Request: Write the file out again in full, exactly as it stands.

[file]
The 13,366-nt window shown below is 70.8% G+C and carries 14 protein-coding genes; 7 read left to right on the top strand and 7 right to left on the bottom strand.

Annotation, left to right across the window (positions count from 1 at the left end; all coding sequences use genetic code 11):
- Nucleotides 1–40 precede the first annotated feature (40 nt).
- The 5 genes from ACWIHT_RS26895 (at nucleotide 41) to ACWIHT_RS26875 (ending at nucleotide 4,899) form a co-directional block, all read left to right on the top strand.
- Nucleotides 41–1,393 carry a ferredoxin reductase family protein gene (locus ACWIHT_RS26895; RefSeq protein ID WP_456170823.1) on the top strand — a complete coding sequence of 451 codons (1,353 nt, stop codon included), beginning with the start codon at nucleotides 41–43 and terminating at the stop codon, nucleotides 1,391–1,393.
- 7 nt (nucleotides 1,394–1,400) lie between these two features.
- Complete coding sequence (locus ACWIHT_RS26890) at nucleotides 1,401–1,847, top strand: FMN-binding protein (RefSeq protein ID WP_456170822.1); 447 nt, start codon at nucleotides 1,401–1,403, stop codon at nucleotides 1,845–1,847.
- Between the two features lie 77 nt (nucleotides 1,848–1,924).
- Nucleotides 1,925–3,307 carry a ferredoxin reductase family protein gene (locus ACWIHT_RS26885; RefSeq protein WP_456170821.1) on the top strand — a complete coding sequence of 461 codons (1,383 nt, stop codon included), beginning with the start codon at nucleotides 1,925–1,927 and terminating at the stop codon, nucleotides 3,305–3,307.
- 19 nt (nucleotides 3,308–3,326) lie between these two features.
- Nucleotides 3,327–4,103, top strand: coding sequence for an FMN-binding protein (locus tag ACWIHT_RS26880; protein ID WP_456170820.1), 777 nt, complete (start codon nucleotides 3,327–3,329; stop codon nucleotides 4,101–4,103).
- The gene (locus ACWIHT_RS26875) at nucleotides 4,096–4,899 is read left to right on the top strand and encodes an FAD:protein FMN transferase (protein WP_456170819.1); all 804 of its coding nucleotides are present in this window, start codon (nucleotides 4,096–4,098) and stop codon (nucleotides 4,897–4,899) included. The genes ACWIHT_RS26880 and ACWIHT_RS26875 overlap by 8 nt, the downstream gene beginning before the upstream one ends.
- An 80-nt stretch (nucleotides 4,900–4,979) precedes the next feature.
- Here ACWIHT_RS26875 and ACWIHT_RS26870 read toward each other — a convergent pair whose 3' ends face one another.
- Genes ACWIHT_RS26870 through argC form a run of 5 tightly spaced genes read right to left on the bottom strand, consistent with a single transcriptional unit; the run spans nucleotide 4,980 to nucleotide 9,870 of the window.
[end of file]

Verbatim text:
The 13,366-nt window shown below is 70.8% G+C and carries 14 protein-coding genes; 7 read left to right on the top strand and 7 right to left on the bottom strand.

Annotation, left to right across the window (positions count from 1 at the left end; all coding sequences use genetic code 11):
- Nucleotides 1–40 precede the first annotated feature (40 nt).
- The 5 genes from ACWIHT_RS26895 (at nucleotide 41) to ACWIHT_RS26875 (ending at nucleotide 4,899) form a co-directional block, all read left to right on the top strand.
- Nucleotides 41–1,393 carry a ferredoxin reductase family protein gene (locus ACWIHT_RS26895; RefSeq protein ID WP_456170823.1) on the top strand — a complete coding sequence of 451 codons (1,353 nt, stop codon included), beginning with the start codon at nucleotides 41–43 and terminating at the stop codon, nucleotides 1,391–1,393.
- 7 nt (nucleotides 1,394–1,400) lie between these two features.
- Complete coding sequence (locus ACWIHT_RS26890) at nucleotides 1,401–1,847, top strand: FMN-binding protein (RefSeq protein ID WP_456170822.1); 447 nt, start codon at nucleotides 1,401–1,403, stop codon at nucleotides 1,845–1,847.
- Between the two features lie 77 nt (nucleotides 1,848–1,924).
- Nucleotides 1,925–3,307 carry a ferredoxin reductase family protein gene (locus ACWIHT_RS26885; RefSeq protein WP_456170821.1) on the top strand — a complete coding sequence of 461 codons (1,383 nt, stop codon included), beginning with the start codon at nucleotides 1,925–1,927 and terminating at the stop codon, nucleotides 3,305–3,307.
- 19 nt (nucleotides 3,308–3,326) lie between these two features.
- Nucleotides 3,327–4,103, top strand: coding sequence for an FMN-binding protein (locus tag ACWIHT_RS26880; protein ID WP_456170820.1), 777 nt, complete (start codon nucleotides 3,327–3,329; stop codon nucleotides 4,101–4,103).
- The gene (locus ACWIHT_RS26875) at nucleotides 4,096–4,899 is read left to right on the top strand and encodes an FAD:protein FMN transferase (protein WP_456170819.1); all 804 of its coding nucleotides are present in this window, start codon (nucleotides 4,096–4,098) and stop codon (nucleotides 4,897–4,899) included. The genes ACWIHT_RS26880 and ACWIHT_RS26875 overlap by 8 nt, the downstream gene beginning before the upstream one ends.
- An 80-nt stretch (nucleotides 4,900–4,979) precedes the next feature.
- Here ACWIHT_RS26875 and ACWIHT_RS26870 read toward each other — a convergent pair whose 3' ends face one another.
- Genes ACWIHT_RS26870 through argC form a run of 5 tightly spaced genes read right to left on the bottom strand, consistent with a single transcriptional unit; the run spans nucleotide 4,980 to nucleotide 9,870 of the window.